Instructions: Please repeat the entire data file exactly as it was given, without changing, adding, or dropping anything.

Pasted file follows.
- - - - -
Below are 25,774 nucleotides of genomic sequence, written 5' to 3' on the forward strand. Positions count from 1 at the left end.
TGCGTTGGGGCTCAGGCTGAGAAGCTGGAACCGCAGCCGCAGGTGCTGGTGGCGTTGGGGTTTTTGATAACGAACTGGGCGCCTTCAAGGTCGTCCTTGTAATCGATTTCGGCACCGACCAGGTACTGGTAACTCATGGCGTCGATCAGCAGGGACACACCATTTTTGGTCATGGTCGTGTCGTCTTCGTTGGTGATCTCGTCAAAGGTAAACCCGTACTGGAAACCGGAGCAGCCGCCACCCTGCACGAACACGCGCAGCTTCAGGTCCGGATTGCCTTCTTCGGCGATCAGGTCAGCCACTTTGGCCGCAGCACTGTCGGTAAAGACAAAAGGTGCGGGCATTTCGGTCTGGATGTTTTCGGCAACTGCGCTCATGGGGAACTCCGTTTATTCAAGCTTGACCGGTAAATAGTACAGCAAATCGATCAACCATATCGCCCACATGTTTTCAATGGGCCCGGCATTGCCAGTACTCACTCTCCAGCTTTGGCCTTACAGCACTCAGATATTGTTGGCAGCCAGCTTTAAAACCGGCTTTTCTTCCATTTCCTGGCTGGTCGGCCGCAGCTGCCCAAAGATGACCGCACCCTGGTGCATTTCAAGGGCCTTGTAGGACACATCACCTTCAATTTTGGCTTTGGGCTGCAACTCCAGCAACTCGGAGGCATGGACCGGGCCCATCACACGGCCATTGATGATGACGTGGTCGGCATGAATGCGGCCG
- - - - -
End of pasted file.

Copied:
Below are 25,774 nucleotides of genomic sequence, written 5' to 3' on the forward strand. Positions count from 1 at the left end.
TGCGTTGGGGCTCAGGCTGAGAAGCTGGAACCGCAGCCGCAGGTGCTGGTGGCGTTGGGGTTTTTGATAACGAACTGGGCGCCTTCAAGGTCGTCCTTGTAATCGATTTCGGCACCGACCAGGTACTGGTAACTCATGGCGTCGATCAGCAGGGACACACCATTTTTGGTCATGGTCGTGTCGTCTTCGTTGGTGATCTCGTCAAAGGTAAACCCGTACTGGAAACCGGAGCAGCCGCCACCCTGCACGAACACGCGCAGCTTCAGGTCCGGATTGCCTTCTTCGGCGATCAGGTCAGCCACTTTGGCCGCAGCACTGTCGGTAAAGACAAAAGGTGCGGGCATTTCGGTCTGGATGTTTTCGGCAACTGCGCTCATGGGGAACTCCGTTTATTCAAGCTTGACCGGTAAATAGTACAGCAAATCGATCAACCATATCGCCCACATGTTTTCAATGGGCCCGGCATTGCCAGTACTCACTCTCCAGCTTTGGCCTTACAGCACTCAGATATTGTTGGCAGCCAGCTTTAAAACCGGCTTTTCTTCCATTTCCTGGCTGGTCGGCCGCAGCTGCCCAAAGATGACCGCACCCTGGTGCATTTCAAGGGCCTTGTAGGACACATCACCTTCAATTTTGGCTTTGGGCTGCAACTCCAGCAACTCGGAGGCATGGACCGGGCCCATCACACGGCCATTGATGATGACGTGGTCGGCATGAATGCGGCCG